Open Door – A Surprise Visit From A Former Employee

I wasn’t expecting to hear the receptionist on the other end of the line.

“Frank Healy is here to see you. I told him you might be busy, and that he may have to wait.”

Nancy was good that way. She didn’t make promises to people, especially when they dropped in without an appointment. Especially when they were an employee who was terminated three months ago.

Frank was probably the third or fourth termination I ever managed. His termination was for cause, he had trouble getting to work for his scheduled shifts. Frequently late, his team had worked around his absences enough. What was hard for me was I thought I had a great plan for him to get up to standard, and he started on it well. But, after all, it was my plan, not his.

I hung of the phone and wondered what he was possibly doing here. It’s important to understand this was a small town in 1982, we had no security team, and no reason to think that this was violence waiting to happen. Today we would have no receptionist as a fist line, and Frank would have been told to leave.

I walked to the lobby, just a little concerned about what Frank might want. I went through a mental checklist: Emptied his locker and sent him his stuff. Provided him all the needed 401(k) information. Submitted the hours and his vacation time for a final check.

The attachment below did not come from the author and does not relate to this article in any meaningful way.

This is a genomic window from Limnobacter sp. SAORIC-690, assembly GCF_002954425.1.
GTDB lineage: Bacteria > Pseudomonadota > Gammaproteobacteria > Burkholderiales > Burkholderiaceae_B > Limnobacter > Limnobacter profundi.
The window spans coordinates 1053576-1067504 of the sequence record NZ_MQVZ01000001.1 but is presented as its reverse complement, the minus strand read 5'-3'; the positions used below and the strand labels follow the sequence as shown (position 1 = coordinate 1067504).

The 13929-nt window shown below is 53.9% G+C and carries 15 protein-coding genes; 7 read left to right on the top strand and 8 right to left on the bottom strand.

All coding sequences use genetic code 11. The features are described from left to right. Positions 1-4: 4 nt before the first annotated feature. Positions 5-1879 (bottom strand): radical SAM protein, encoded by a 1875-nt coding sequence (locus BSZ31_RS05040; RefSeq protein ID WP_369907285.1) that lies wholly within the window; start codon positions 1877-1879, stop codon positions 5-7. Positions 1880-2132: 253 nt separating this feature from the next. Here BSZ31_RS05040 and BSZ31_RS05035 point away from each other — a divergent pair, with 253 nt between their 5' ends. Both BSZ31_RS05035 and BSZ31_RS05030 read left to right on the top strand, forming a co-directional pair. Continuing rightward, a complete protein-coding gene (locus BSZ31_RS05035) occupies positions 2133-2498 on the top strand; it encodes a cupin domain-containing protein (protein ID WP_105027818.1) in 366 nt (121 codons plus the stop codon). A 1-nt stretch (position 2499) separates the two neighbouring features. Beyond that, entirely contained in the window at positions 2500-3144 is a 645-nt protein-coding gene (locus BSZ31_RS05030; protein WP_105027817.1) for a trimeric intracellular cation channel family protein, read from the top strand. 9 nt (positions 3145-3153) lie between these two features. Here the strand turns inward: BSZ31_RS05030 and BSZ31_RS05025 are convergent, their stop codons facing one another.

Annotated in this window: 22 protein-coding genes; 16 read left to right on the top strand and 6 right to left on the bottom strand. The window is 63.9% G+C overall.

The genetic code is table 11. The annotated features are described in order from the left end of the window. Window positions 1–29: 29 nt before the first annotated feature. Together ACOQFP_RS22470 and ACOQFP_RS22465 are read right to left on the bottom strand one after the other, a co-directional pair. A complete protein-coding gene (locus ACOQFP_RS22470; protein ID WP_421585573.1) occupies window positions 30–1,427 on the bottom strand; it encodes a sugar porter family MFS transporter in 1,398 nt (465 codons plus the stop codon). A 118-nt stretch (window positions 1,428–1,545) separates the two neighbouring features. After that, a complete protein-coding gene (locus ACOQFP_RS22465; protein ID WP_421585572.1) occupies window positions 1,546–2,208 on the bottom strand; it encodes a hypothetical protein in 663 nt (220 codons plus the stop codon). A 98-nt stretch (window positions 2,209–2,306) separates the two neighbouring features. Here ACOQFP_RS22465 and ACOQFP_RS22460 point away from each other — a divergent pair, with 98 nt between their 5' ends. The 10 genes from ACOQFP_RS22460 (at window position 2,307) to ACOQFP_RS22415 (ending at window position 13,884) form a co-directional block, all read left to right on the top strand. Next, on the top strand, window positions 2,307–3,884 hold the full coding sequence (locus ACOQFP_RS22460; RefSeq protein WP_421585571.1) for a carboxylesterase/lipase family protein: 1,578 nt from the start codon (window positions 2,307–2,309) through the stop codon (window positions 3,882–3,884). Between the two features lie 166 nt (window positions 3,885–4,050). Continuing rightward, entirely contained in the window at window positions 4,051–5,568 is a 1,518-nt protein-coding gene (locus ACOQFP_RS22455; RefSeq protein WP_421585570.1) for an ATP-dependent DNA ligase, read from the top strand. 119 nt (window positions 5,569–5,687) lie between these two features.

I opened the lobby door, and there was Frank. Well-dressed, very neat. He stood up as soon as I entered.

Oh, he’s here to ask for his job back. Of course.

“Thanks for taking the time to see me. I just came by because I wanted to thank you.”

I was skeptical. Can’t say as I’ve ever heard that before from a terminated employee.

“After all the time you spent helping me try to understand the importance of the work schedule, all the time working with me to solve my problem, I think I finally got it. I have a new job and I can support my family, but I learned a valuable lesson from you. I thought I had let my family down, and I did, but it won’t happen again. Thank you.”

With that, Frank turned to the door and left. Just like that.

I’ve had too many termination discussion to count, unfortunately. No one has ever thanked me since. But my hundreds of successful hires outweigh that stat. And truthfully, I think of this as a success story, just not for my employer.

Have you ever had a termination that looked better after the fact?

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